SVT and WPW syndrome
SUPRAVENTRICULAR TACHYCARDIA (SVT)
SVT usually presents with a sensation of clearly defined attacks of very rapid heart beat, usually >150 per minute. The onset and offest of attacks is clearly defined. Attacks may last seconds or minutes, in severe cases a number of hours, but almost never longer than this.
The attack may be stopped by change of posture (bending or lying down) or vagal manoeuvres (breath holding, Valsava, carotid sinus massage).
It is very important to obtain a 12 lead ECG if possible during an attack. This will identify the tachycardia and make planning treatment easier. An acute attack can usually be terminated with iv adenosine; if adenosine has beed used in the past with good effect, we can be pretty sure the arrhythmia was SVT.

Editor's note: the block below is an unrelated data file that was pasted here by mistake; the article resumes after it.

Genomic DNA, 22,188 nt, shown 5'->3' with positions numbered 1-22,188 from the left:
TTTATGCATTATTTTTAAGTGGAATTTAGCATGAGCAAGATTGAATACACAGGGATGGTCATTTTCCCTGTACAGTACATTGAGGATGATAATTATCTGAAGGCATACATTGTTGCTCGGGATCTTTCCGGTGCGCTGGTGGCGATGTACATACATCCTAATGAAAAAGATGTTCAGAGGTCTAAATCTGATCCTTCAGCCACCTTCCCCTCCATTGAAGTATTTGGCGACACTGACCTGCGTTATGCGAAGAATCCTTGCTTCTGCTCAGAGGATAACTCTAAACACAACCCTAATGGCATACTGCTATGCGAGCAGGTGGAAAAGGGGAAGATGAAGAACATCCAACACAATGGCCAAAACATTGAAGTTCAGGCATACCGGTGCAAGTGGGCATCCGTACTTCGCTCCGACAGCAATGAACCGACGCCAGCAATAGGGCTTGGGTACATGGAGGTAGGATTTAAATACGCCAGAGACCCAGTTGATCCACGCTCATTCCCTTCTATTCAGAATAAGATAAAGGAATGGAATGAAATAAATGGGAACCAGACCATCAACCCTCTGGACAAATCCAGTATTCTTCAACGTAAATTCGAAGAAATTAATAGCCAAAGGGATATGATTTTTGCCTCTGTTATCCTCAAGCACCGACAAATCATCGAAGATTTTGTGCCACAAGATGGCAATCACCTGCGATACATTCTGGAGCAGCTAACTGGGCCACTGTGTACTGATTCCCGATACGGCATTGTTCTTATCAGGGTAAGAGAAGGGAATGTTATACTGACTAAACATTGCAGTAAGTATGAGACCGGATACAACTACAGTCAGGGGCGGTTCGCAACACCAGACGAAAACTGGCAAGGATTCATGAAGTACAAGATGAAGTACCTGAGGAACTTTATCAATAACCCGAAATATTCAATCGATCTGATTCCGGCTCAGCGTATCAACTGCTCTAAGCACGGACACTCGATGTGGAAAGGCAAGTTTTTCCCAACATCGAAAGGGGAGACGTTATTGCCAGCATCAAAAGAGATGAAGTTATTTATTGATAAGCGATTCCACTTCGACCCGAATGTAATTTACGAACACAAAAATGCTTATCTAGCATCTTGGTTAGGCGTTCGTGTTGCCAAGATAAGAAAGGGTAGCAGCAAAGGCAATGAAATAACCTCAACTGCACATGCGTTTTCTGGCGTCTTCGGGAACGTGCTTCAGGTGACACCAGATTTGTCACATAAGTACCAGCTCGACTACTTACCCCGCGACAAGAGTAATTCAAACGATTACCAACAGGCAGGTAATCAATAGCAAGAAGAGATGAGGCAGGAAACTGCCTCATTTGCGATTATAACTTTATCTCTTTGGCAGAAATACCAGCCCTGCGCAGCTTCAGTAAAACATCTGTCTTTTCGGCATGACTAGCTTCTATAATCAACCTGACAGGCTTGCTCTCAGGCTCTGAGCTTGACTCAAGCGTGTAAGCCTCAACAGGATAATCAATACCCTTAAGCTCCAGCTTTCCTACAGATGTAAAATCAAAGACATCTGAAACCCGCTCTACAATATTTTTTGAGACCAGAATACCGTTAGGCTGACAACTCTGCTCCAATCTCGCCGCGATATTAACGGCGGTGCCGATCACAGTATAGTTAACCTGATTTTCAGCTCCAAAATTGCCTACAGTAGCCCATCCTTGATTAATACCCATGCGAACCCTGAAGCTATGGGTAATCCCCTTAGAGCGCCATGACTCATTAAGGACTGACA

SVT is the arrhythmia best treated by ablation. If attacks are very infrequent, it is acceptable to treat with a "pill in the pocket" approach. This means taking a dose of an anti-arrhythmic drug such as flecainide or a beta blocker hoping that this will terminate the attack. However, if this is becoming a frequent need, or if long-term regular anti-arrhythmic medication is being required, ablation should be considered.
Ablation for SVT is carried out as a day case with sedation and local anaesthesia. The success rate is around 90%+ for a first procedure and the risks are minimal.
One problem used to be a 1% or so risk of accidental heart block resulting in the need for a permanent pacemaker. We have promoted a technique called cryoablation in Bristol where ablation can be achieved without risk of pacemaker. It seems that this form of energy is hardly ever capable of blocking the AV node. Ther is a slightly higher recurrence rate compared with RF ablation but the safety in our view makes this the desired approach in SVTs where ablation near the AV node is required.